Energy

Sat, 2013-08-03 08:00David Ravensbergen
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Two Energy Futures: Barriers to Clean Energy Political, Not Technological

two energy futures

For Canadians looking for inspiration in the fight for a cleaner and fairer energy future, there’s a valuable new resource available at Two Energy Futures. Created by the activist group UK Tar Sands Network, the website provides visitors with a detailed infographic that shows the contrast between a fossil-fuelled future and a future powered by clean, renewable energy.

Projecting from our current energy usage, the first future shows that continued reliance on fossil fuels would mean a steady expansion of extreme energy sources, including fracking, deep-sea drilling and the tar sands. The climate impacts of these dirty energy sources will be increasingly severe, and the social implications include intensified global conflicts and the further exploitation of vulnerable populations.

While the parameters of our current trajectory should be familiar, the cleaner, fairer energy future contains a surprise: the world’s energy needs could be met using current levels of technology in wind, solar and other renewables. Coupled with transformations in transportation infrastructure and the elimination of the undue political influence of fossil fuel companies, this future presents an outline for averting the worst effects of climate change and building more just societies.

Wed, 2013-07-24 08:27Farron Cousins
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Report Details Coal Industry's Pollution of Waterways, Political System

According to a new report, the coal industry’s pollution is contaminating our water supplies, our regulatory agencies, and even our political process.  The report, a joint project by the Waterkeeper Alliance, Clean Water Action, the Sierra Club, Earthjustice, and the Environmental Integrity Project, shows that when it comes to spewing toxic chemicals into our waterways, the coal industry is public enemy number one.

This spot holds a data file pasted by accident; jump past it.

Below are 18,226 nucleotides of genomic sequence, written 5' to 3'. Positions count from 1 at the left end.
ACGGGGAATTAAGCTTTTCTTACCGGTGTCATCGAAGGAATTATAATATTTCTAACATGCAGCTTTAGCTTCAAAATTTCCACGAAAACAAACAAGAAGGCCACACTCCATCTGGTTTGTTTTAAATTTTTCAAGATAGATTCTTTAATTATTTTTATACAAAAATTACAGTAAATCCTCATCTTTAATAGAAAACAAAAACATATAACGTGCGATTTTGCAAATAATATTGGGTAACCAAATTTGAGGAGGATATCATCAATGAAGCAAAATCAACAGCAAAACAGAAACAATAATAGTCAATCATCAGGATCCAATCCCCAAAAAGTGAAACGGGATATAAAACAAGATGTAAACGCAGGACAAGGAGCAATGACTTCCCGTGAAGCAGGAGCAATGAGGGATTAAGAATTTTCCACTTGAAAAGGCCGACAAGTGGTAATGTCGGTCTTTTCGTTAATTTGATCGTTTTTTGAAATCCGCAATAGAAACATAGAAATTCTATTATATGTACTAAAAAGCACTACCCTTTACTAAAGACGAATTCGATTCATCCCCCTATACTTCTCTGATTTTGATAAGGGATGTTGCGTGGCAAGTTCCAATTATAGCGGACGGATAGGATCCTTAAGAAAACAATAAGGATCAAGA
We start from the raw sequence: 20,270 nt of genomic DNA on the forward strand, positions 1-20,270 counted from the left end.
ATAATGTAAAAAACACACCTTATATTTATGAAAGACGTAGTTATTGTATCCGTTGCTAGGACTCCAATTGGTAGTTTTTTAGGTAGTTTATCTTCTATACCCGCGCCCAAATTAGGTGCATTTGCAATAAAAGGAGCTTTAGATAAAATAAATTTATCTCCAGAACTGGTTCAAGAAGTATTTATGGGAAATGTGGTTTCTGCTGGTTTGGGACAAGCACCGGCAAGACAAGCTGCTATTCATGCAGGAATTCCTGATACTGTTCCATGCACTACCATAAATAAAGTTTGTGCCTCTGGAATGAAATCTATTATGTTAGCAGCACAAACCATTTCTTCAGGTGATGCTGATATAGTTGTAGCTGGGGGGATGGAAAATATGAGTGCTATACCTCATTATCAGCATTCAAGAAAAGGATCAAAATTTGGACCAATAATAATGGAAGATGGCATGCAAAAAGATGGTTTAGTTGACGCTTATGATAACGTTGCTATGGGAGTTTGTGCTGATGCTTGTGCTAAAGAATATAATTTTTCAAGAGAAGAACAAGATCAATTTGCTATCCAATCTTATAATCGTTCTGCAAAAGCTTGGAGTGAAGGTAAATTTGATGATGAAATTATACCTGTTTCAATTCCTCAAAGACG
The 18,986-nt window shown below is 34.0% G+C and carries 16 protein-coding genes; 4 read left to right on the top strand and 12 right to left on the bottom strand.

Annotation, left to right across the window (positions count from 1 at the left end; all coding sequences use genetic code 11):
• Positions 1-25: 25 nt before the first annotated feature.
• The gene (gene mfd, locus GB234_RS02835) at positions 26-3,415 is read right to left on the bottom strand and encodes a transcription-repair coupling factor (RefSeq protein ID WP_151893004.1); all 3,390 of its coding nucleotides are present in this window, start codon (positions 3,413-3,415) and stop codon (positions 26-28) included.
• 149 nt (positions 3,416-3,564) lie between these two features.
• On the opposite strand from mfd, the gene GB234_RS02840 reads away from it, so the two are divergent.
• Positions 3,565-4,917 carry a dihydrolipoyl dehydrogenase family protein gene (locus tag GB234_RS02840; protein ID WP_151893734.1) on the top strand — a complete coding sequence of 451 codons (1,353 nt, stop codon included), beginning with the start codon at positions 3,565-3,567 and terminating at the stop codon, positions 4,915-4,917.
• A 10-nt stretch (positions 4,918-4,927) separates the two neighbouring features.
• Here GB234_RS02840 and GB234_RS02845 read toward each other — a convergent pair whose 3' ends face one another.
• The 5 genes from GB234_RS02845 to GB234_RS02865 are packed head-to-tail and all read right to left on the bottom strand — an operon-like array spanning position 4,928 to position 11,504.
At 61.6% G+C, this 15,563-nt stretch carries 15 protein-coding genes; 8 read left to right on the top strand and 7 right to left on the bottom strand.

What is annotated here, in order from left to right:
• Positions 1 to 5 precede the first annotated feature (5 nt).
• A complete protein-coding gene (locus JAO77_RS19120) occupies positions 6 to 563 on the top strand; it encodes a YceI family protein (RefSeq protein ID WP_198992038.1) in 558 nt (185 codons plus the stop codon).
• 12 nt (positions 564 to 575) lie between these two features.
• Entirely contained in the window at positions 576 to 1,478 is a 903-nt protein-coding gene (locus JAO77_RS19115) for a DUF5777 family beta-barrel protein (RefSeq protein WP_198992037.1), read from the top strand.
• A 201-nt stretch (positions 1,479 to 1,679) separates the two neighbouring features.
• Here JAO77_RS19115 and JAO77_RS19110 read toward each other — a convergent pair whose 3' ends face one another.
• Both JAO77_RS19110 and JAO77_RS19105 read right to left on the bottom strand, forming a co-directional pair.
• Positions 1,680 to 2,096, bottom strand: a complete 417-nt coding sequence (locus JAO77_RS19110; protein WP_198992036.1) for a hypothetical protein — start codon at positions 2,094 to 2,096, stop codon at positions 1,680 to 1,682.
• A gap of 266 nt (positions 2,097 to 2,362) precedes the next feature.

The report found that many coal plants across the country are releasing coal ash waste and scrubber waste without any federal oversight, and many are held to standards that are outdated and virtually limitless.  Many of the standards currently in place were written more than 30 years ago, and they do not include any regulations on toxic threats that had not yet been identified at the time the original rules were put in place.

A few highlights of the report, from the Sierra Club:

Of the 274 coal plants that discharge coal ash and scrubber wastewater into waterways, nearly 70 percent (188) have no limits on the toxics most commonly found in these discharges (arsenic, boron, cadmium, lead, mercury, and selenium) that are dumped directly into rivers, lakes, streams and bays.

Of these 274 coal plants, more than one-third (102) have no requirements to monitor or report discharges of these toxic metals to government agencies or the public.

A total of 71 coal plants surveyed discharge toxic water pollution into rivers, lakes, streams and bays that have already been declared impaired due to poor water quality. Of these plants that are dumping toxic metals into impaired waterways, more than three out of four coal plants (59) have no permit that limits the amount of toxic metals it can dump.

Nearly half of the coal plants surveyed (187) are operating with an expired Clean Water Act permit. 53 of these power plants are operating with permits that expired five or more years ago.

Mon, 2013-07-22 08:10Farron Cousins
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Renewable Energy Sources Gaining Market Share

In a positive sign for United States energy consumption, a new report shows that the market share of renewable energy sources grew at a larger pace than fossil fuels for the year 2012.  Additionally, the first half of this year has seen an enormous surge in renewable energy infrastructure and generating capacity.

For 2012, a decline in the cost of solar and wind infrastructure is partly credited with the surge in use.  The International Energy Agency is now feeling more optimistic that renewable sources of energy could make up as much as 25% of global electricity generation by the year 2018.

And in another positive step for America, consumer energy consumption fell significantly in 2012, although that was in the wake of increased consumption from corporations.

A July Energy Infrastructure Update from the Federal Energy Regulatory Commission says that renewable energy provided 25% of new electricity generation for the first six months of 2013.  

The increased use and infrastructure build-out become even more remarkable when you consider the attacks that have been flowing towards renewable energy standards all over the country.